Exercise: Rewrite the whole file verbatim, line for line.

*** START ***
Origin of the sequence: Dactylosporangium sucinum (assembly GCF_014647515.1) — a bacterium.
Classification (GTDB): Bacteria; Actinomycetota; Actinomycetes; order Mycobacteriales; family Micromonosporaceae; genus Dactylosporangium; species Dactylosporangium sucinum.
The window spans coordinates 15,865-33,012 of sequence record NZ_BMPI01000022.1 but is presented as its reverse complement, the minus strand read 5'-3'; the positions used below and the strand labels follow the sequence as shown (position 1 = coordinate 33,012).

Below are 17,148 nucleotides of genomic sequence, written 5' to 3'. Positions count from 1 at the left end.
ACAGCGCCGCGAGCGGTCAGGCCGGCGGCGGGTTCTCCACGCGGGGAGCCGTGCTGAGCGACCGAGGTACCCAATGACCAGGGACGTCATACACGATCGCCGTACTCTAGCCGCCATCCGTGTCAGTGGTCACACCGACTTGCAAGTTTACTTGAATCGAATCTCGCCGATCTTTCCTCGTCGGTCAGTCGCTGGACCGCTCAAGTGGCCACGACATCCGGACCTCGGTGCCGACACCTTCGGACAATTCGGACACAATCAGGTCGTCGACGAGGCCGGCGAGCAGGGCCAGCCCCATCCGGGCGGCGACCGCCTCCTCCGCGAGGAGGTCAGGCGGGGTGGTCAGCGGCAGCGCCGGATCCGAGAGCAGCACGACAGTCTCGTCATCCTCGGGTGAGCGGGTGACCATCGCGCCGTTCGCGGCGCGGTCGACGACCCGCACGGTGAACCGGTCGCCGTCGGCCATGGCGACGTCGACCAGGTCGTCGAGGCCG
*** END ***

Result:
Origin of the sequence: Dactylosporangium sucinum (assembly GCF_014647515.1) — a bacterium.
Classification (GTDB): Bacteria; Actinomycetota; Actinomycetes; order Mycobacteriales; family Micromonosporaceae; genus Dactylosporangium; species Dactylosporangium sucinum.
The window spans coordinates 15,865-33,012 of sequence record NZ_BMPI01000022.1 but is presented as its reverse complement, the minus strand read 5'-3'; the positions used below and the strand labels follow the sequence as shown (position 1 = coordinate 33,012).

Below are 17,148 nucleotides of genomic sequence, written 5' to 3'. Positions count from 1 at the left end.
ACAGCGCCGCGAGCGGTCAGGCCGGCGGCGGGTTCTCCACGCGGGGAGCCGTGCTGAGCGACCGAGGTACCCAATGACCAGGGACGTCATACACGATCGCCGTACTCTAGCCGCCATCCGTGTCAGTGGTCACACCGACTTGCAAGTTTACTTGAATCGAATCTCGCCGATCTTTCCTCGTCGGTCAGTCGCTGGACCGCTCAAGTGGCCACGACATCCGGACCTCGGTGCCGACACCTTCGGACAATTCGGACACAATCAGGTCGTCGACGAGGCCGGCGAGCAGGGCCAGCCCCATCCGGGCGGCGACCGCCTCCTCCGCGAGGAGGTCAGGCGGGGTGGTCAGCGGCAGCGCCGGATCCGAGAGCAGCACGACAGTCTCGTCATCCTCGGGTGAGCGGGTGACCATCGCGCCGTTCGCGGCGCGGTCGACGACCCGCACGGTGAACCGGTCGCCGTCGGCCATGGCGACGTCGACCAGGTCGTCGAGGCCG